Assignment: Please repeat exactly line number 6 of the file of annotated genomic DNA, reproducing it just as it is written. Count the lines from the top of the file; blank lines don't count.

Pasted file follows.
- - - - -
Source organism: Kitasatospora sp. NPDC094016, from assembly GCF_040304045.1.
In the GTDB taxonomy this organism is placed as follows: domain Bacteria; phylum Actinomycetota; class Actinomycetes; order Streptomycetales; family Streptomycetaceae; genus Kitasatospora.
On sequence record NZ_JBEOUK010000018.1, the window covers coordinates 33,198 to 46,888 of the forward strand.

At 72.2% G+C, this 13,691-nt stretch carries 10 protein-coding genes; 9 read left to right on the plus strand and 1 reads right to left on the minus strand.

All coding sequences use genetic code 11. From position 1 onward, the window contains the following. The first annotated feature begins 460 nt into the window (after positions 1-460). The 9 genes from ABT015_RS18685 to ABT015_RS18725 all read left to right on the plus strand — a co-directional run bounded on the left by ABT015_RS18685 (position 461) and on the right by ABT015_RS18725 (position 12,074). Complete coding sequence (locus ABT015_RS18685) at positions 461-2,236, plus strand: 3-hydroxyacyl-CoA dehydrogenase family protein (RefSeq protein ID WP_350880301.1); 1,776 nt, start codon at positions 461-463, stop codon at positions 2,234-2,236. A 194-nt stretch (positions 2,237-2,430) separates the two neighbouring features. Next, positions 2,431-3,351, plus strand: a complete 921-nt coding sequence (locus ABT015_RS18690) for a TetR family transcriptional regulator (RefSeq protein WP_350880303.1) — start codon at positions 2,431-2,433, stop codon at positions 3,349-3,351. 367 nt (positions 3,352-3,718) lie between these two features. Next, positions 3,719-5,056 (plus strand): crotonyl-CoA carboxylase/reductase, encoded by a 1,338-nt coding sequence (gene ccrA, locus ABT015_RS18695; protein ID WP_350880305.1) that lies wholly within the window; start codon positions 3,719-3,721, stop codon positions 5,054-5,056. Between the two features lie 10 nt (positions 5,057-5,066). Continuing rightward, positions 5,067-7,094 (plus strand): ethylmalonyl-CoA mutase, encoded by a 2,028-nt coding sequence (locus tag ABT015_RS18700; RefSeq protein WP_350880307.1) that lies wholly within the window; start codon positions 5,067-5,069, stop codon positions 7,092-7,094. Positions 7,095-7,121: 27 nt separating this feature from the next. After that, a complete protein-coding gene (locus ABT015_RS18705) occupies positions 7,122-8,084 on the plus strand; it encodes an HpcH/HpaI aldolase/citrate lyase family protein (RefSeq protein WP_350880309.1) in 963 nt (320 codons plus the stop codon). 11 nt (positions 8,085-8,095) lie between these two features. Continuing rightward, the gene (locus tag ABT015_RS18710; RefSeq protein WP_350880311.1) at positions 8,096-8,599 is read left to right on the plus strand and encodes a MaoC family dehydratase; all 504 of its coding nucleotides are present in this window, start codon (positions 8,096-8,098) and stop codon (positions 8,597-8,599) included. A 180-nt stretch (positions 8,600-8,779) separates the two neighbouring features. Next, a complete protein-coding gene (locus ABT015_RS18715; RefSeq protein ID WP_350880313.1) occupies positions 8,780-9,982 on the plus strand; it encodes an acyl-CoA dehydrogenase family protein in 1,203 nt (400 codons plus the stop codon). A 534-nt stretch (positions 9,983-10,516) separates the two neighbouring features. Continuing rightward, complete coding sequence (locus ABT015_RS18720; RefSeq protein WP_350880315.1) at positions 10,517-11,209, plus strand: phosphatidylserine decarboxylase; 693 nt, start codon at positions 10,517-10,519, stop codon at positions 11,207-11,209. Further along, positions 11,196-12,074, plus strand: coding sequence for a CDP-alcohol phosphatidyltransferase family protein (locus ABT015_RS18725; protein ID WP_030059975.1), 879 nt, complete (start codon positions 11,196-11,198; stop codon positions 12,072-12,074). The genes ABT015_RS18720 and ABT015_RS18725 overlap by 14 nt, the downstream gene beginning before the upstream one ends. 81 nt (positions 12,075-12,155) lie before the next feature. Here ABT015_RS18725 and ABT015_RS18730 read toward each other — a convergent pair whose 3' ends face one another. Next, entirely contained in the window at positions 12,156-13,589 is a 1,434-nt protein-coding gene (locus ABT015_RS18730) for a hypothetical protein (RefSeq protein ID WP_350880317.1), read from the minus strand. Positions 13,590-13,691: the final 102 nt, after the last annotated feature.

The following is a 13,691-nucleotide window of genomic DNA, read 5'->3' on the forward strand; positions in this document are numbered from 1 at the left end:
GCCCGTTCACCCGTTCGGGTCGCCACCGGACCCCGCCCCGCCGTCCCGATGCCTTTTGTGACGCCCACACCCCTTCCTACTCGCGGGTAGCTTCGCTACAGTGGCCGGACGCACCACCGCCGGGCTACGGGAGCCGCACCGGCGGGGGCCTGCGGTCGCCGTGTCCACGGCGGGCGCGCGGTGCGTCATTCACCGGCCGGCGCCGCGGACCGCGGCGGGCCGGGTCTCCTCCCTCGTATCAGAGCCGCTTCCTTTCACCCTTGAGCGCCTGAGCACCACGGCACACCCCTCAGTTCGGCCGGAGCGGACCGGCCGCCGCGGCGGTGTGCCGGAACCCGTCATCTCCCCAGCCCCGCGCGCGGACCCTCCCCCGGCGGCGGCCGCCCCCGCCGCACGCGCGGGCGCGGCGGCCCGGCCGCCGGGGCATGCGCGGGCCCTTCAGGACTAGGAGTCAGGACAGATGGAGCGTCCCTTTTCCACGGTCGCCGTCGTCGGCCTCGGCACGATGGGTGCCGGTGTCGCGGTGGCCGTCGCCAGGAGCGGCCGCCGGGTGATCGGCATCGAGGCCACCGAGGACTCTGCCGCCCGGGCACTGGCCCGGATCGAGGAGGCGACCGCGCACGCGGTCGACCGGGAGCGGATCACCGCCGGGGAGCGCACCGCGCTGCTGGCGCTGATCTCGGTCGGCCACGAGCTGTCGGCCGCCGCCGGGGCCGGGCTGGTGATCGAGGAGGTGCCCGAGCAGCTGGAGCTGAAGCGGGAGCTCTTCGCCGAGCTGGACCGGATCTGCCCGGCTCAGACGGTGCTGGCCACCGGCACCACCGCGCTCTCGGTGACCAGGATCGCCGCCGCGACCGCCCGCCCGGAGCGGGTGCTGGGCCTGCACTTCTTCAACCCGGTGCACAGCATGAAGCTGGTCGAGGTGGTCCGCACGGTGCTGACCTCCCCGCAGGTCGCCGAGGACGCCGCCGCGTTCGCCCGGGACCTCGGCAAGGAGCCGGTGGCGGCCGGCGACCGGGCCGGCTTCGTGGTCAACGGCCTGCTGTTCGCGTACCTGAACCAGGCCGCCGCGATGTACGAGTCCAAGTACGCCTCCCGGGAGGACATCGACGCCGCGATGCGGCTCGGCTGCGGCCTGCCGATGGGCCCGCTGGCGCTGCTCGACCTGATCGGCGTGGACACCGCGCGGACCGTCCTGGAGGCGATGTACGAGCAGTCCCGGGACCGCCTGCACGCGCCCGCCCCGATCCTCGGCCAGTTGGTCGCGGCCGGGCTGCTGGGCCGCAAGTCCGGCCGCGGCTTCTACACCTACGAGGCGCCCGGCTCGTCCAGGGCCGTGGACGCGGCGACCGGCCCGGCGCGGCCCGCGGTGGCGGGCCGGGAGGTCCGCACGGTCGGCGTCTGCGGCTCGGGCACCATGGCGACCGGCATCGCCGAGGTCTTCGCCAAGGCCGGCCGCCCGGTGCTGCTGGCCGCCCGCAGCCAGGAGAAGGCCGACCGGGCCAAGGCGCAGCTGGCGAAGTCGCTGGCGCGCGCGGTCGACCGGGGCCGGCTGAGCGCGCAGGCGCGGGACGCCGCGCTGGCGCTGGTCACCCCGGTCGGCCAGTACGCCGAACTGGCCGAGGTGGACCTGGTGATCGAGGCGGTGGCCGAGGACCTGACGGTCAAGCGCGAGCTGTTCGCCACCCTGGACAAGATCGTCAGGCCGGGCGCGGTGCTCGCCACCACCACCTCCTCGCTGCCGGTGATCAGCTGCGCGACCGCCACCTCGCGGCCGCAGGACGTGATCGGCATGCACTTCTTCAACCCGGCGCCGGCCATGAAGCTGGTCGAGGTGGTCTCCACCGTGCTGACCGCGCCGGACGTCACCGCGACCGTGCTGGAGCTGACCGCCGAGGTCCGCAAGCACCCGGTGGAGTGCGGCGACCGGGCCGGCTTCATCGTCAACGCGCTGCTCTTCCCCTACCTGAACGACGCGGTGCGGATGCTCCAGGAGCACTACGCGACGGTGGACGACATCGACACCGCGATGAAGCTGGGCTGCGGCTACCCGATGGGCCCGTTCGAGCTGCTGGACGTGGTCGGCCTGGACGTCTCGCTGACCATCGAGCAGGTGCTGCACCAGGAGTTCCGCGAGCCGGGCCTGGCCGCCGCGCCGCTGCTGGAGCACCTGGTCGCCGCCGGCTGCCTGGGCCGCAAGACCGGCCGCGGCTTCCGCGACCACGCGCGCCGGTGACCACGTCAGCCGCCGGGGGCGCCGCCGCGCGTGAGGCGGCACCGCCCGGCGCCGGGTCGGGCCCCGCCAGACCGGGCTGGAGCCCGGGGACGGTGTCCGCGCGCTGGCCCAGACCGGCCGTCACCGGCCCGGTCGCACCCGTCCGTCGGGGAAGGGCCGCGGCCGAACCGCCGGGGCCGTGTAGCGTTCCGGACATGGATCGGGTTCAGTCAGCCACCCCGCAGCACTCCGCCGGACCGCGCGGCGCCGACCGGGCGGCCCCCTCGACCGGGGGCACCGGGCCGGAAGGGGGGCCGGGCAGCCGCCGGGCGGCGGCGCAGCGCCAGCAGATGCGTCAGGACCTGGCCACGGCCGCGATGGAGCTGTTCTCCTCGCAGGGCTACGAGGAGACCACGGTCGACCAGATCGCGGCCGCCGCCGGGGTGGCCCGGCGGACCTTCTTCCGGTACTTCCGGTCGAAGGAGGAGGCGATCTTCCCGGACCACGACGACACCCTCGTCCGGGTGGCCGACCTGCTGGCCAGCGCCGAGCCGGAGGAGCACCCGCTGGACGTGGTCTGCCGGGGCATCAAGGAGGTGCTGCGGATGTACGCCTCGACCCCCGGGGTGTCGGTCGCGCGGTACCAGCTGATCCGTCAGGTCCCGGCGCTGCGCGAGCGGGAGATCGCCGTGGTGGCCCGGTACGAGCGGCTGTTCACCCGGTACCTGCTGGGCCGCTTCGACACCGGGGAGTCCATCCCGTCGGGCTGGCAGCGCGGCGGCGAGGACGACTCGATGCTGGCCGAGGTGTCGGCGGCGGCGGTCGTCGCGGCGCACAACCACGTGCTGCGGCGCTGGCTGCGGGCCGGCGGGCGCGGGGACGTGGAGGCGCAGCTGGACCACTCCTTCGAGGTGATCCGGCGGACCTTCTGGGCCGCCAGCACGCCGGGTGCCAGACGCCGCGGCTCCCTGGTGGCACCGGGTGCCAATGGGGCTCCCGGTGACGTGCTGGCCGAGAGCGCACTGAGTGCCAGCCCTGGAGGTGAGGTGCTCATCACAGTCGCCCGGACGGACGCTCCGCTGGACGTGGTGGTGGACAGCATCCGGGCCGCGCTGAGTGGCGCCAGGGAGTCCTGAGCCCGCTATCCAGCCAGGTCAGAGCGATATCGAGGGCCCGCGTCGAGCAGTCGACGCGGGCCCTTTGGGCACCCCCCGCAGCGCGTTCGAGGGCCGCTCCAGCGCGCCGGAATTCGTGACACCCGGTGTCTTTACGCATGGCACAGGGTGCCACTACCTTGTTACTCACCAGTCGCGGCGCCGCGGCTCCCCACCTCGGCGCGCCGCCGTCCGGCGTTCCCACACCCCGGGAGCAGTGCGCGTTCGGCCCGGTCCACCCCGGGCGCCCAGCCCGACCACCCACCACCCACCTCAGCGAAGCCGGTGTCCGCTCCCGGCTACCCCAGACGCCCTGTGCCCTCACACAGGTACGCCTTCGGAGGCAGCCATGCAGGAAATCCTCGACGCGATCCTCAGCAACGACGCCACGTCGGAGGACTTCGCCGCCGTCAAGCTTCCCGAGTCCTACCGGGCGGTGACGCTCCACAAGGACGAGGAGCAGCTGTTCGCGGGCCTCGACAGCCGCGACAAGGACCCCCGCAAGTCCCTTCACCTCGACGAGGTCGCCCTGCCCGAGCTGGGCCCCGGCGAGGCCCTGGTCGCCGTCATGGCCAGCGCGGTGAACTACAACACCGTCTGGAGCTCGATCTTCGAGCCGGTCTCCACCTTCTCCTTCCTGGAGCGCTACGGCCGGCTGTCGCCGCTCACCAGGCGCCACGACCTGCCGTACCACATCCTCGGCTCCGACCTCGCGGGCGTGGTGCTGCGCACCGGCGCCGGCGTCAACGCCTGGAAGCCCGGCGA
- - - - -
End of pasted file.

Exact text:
The following is a 13,691-nucleotide window of genomic DNA, read 5'->3' on the forward strand; positions in this document are numbered from 1 at the left end: